- Associated Press - Saturday, December 25, 2010

HUNTLEIGH, Mo. (AP) — An aspiring model who died at the home of former Anheuser-Busch chief executive August Busch IV had a rare heart condition, according to her ex-husband.

Adrienne Martin, 27, was found dead at Mr. Busch’s suburban St. Louis home on Dec. 19. The St. Louis Post-Dispatch reported Saturday that Dr. Kevin Martin, a doctor of osteopathy who practices in Cape Girardeau, Mo., said he diagnosed his then-wife with a heart rhythm disorder in 2002, just after they married.

Dr. Martin said his wife didn’t tell others about her condition, called Long QT syndrome, and he hadn’t talked to authorities about it.

“She refused to see a cardiologist about it,” Dr. Martin said. “I’ve always suspected she thought I was overreacting.”

The newspaper also reported that it took someone at Mr. Busch’s mansion more than 40 minutes to call 911 after Ms. Martin was found dead at 12:30 p.m., according to the St. Louis County medical examiner’s office.

Mr. Busch, 46, hasn’t commented publicly about Ms. Martin’s death. Frontenac police, who responded to the scene, did not disclose her death until four days later — after the newspaper reported it on its website, STLtoday.com.

Mr. Busch’s lawyer, Art Margulis, said Mr. Busch and others were at the mansion when Ms. Martin’s body was discovered. The attorney said Ms. Martin was Mr. Busch’s girlfriend and there was “absolutely nothing suspicious about her passing, and it’s a tragic and untimely death of a young person.”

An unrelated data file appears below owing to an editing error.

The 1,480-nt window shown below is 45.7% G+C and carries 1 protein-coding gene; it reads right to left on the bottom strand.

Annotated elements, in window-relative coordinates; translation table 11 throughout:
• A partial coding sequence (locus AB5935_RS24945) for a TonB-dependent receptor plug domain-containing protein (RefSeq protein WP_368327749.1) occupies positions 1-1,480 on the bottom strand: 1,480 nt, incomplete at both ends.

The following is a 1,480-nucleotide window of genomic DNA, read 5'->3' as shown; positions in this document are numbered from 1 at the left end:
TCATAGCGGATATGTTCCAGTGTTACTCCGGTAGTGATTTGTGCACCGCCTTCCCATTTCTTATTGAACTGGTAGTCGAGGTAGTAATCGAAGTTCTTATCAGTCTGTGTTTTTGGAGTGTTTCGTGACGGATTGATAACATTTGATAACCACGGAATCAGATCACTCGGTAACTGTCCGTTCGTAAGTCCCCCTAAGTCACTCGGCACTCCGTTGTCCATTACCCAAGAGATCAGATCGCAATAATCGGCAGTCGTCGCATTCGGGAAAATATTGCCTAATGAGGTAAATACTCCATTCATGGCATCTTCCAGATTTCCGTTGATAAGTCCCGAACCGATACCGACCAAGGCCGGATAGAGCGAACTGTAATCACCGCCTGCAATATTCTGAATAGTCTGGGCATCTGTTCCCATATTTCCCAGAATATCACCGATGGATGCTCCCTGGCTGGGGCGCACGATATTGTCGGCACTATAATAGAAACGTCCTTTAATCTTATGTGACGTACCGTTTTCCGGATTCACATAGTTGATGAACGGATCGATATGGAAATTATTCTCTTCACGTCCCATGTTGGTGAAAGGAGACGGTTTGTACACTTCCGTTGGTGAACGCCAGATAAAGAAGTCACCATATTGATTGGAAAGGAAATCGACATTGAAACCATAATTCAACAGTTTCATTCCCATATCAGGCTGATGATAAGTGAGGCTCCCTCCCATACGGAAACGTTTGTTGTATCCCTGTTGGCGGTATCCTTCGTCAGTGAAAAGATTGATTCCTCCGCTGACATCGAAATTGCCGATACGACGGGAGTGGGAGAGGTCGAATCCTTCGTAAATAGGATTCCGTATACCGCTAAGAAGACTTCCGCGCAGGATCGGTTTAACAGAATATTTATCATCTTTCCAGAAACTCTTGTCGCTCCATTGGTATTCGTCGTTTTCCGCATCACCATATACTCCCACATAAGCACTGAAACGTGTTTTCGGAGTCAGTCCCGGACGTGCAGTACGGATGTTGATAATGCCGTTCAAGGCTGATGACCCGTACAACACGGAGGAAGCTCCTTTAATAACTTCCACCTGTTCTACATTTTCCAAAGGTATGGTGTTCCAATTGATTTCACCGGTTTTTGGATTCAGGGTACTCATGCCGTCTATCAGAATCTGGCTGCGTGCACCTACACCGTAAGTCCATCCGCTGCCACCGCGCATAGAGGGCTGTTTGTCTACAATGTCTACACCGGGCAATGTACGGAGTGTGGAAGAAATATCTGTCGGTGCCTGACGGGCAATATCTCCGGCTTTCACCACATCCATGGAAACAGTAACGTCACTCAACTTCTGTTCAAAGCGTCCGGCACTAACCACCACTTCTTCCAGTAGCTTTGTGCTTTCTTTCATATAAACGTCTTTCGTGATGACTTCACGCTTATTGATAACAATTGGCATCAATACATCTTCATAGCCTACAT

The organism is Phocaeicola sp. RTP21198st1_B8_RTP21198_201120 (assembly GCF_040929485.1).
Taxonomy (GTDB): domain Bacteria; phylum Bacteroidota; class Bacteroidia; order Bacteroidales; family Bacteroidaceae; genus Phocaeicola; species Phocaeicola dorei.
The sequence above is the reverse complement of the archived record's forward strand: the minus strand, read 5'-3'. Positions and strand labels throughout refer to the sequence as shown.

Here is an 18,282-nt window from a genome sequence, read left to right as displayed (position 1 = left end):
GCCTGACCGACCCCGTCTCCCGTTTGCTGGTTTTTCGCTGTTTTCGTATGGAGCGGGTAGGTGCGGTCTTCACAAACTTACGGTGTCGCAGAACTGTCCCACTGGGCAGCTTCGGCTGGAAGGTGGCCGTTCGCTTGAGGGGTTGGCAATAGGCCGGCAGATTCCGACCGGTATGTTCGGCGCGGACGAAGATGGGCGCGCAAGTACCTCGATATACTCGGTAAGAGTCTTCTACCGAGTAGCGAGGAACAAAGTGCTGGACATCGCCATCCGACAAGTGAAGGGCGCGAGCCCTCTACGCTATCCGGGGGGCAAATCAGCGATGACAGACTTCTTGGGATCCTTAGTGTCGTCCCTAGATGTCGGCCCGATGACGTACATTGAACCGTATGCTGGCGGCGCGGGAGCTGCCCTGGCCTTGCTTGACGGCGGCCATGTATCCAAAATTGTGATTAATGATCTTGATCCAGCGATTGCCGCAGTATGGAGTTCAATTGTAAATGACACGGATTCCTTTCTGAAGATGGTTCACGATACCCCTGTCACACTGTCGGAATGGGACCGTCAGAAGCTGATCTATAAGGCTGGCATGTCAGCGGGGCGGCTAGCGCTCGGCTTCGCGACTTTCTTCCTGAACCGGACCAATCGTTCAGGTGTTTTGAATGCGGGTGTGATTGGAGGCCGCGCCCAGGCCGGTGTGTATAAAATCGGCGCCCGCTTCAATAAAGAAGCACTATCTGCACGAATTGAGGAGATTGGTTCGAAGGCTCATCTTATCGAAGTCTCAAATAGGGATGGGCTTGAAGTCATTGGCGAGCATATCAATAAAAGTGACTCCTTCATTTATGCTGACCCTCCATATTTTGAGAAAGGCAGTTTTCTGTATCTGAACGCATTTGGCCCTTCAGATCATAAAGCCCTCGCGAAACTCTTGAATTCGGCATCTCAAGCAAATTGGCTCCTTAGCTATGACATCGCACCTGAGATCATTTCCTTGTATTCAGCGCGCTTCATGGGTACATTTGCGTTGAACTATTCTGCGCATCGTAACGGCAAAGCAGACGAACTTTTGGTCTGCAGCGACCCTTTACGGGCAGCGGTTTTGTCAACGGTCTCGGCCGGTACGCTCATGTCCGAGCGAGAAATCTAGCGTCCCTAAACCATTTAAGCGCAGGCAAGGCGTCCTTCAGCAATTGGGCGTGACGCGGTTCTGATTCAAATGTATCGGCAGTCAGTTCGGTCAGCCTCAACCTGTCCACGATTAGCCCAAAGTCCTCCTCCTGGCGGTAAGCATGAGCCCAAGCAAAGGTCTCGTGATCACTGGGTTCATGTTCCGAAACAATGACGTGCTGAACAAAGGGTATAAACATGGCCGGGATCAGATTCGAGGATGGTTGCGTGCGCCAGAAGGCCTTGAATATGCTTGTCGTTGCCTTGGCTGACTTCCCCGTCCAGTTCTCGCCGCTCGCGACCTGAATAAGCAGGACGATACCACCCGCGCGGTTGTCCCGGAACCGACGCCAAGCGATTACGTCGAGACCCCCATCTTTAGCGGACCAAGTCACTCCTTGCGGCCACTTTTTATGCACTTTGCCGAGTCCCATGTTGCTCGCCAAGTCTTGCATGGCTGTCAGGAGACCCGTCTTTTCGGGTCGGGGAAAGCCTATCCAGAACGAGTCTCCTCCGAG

Officials said an initial autopsy was inconclusive and didn’t reveal signs of trauma to her body or obvious natural causes of death. A ruling stating the cause of death is expected after results of toxicology tests come back, which could take up to six weeks.

St. Louis County forensic administrator Suzanne McCune had said there were no signs of trauma or illness, and an overdose was among the possible causes of death.

“She was against drugs,” said Timothy Carlson, who until earlier this month employed Ms. Martin as his assistant.

Mr. Carlson, president of the local MTO Clean franchise, said one of the last tasks she performed before leaving the job was selecting a company to administer drug testing for Mr. Carlson’s staff at the home and commercial cleaning company.

Ms. Martin was a former Hooters waitress and aspiring beer advertising model who was working on her master’s degree in art therapy counseling. She and Dr. Martin, who divorced earlier this year, have an 8-year-old son who was with relatives in Springfield on the day she died.

Dr. Martin said that he met Mr. Busch “months ago” and that Mr. Busch called him Dec. 19 to tell him about the death.

“We also both think the world of August,” Mr. Martin said. “He is a good man.”

Ms. Martin’s body has been cremated, and a memorial service is planned for Thursday in Springfield.

When Mr. Busch took over as chief executive of the family business in 2006, Anheuser-Busch Cos. owned roughly half the U.S. beer market thanks to its Budweiser and Bud Light brands. Two years later, the business was sold to Belgian company InBev in a $52 billion deal that created the world’s largest brewer.

Mr. Busch is a member of the InBev board but has no role in day-to-day operations.

In 1983, Mr. Busch, then a 20-year-old University of Arizona student, left a bar near Tucson, Ariz., with a 22-year-old woman. His black Corvette crashed, and the woman, Michele Frederick, was killed. Mr. Busch was found hours later at his home. He suffered a fractured skull and claimed he had amnesia. After a seven-month investigation, authorities declined to press charges, citing a lack of evidence.

Two years later, Mr. Busch was acquitted on assault charges resulting from a police chase that ended with an officer shooting out a tire on his Mercedes-Benz.

Copyright © 2016 The Washington Times, LLC.

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